Northwest Fisheries Science Center

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Document Type: Chapter or Section
Center: NWFSC
Document ID: 4601
Type of Book: Technical
Section or Chapter Title: Biology, fisheries, assessment and management of Pacific hake (Merluccius productus)
Book Title: Hake: Biology, Fisheries and Markets [2nd Edition]
Series Title: Wiley-Blackwell Science  Fish and Aquatic Resources Series
Author: O. S. Hamel, P. H. Ressler, R. E. Thomas, D. A. Waldeck, Allan C. Hicks, J. A. Holmes, G. W. Fleischer
Editor: H. Arancibia (Ed.)
Publication Year: 2015
Publisher: Wiley-Blackwell Science
Keywords: Pacific hake,California Current,Acoustic survey,Treaty,assessment,management


Pacific hake (Merluccius productus), also known as Pacific whiting, is the most abundant commercial fish species in the California Current Large Marine Ecosystem (CCLME) and is an important part of the ecosystem as both predator and prey.  A large migratory population occurs off California, Oregon, and Washington in United States waters and off British Columbia in Canadian waters. Smaller distinct non-migratory populations of Pacific hake occur in major inlets of the northeast Pacific Ocean, including the Strait of Georgia and Puget Sound.  The coastal Pacific hake population has supported a fishery averaging 222 thousand tonnes per year since 1966.  Coastal Pacific hake migrate to northern feeding areas in the summer and southern spawning areas in the winter.  The extent of the northern migration and the distribution along the coast are related to the population age and size composition and to varying ocean-climatic conditions, which also influence growth and location of spawning aggregations. Pacific hake have a lifespan of around 20 years, reach maturity around age 4, and achieve an average asymptotic size of 53 cm.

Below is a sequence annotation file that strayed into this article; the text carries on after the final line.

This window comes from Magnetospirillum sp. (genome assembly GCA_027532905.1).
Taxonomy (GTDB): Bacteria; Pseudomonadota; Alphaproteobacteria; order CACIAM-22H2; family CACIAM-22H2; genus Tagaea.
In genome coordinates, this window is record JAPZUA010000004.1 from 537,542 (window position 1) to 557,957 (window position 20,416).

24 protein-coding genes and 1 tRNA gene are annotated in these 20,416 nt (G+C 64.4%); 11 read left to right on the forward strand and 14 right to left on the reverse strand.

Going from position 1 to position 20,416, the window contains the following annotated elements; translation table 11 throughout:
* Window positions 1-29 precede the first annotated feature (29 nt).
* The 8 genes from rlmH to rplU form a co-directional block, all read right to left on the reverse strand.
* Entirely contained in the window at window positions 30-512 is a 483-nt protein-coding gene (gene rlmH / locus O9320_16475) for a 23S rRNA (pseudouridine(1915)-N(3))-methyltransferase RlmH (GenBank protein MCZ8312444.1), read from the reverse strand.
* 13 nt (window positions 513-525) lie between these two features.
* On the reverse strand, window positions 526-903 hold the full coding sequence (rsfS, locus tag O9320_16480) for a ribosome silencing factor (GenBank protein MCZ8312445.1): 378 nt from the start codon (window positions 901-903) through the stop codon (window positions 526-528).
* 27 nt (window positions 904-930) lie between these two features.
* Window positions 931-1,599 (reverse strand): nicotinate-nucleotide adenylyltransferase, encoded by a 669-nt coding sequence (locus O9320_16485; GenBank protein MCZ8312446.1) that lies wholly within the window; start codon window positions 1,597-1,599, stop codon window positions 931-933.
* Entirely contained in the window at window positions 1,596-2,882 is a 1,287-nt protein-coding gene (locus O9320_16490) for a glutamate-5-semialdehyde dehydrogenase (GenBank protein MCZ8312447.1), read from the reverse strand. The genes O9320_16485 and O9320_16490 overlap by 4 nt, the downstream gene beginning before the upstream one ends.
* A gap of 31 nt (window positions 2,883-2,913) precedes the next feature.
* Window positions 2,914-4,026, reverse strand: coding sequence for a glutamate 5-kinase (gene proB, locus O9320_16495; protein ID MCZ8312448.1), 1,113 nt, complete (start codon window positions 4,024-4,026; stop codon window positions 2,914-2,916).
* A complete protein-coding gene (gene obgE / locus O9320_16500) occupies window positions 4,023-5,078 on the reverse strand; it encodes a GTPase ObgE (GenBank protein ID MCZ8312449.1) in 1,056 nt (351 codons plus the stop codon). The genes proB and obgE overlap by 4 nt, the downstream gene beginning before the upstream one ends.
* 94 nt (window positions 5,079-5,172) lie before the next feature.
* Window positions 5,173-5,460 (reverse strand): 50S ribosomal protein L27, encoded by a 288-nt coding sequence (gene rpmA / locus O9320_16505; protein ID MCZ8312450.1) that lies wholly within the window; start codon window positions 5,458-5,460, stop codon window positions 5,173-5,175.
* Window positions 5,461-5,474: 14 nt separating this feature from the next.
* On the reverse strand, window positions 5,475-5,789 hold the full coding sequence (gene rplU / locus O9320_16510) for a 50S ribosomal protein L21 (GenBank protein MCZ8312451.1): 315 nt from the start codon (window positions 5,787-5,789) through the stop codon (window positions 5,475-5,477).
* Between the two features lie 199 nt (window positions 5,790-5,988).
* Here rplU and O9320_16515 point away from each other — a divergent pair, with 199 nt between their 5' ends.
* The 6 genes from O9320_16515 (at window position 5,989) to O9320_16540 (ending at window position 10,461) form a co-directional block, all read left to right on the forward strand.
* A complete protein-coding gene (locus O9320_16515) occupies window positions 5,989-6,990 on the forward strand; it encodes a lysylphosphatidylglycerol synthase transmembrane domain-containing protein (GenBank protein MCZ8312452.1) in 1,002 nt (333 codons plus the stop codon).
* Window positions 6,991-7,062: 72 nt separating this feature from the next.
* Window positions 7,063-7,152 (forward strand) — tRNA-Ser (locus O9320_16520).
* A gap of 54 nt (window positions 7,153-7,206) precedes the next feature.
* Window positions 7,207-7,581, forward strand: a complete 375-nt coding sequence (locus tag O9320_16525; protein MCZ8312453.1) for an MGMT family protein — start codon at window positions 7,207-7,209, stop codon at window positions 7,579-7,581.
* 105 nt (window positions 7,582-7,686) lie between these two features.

Coastal Pacific hake are managed under the auspices of a treaty between the United States and Canada, and the two countries jointly conduct acoustic surveys of the resource, stock assessments, stock assessment reviews and management meetings. Prior to the treaty there were independent and competing stock assessments from the United States and Canada. The Hake Treaty established a default harvest policy, a fixed harvest allocation for each country, and a Joint Management Committee that determines the annual coastwide Total Allowable Catch based on the best available science, the treaty's default harvest policy, and input from industry advisors. Regulation and management of the individual fisheries continues to rest within each country. 

The fishery is executed by four sectors in the United States: vessels that deliver to shore-based processors, vessels that deliver to at-sea processors (motherships), vessels that both catch and process at-sea (catcher-processors), and a tribal fishery. The Canadian fishery is prosecuted by vessels that deliver to shore-based processors, with a joint-venture mothership sector in some years. The Pacific hake fishery in the United States and Canada is jointly certified by the Marine Stewardship Council as a sustainable fishery. Pacific hake must be frozen or processed soon after harvest to achieve a marketable product. Currently, most Pacific hake is marketed as fillets or headed and gutted products, although previously a large portion of the harvest was turned into surimi. While none of these products demand a high price, the total revenue to the industry is in the tens of millions of U.S. dollars.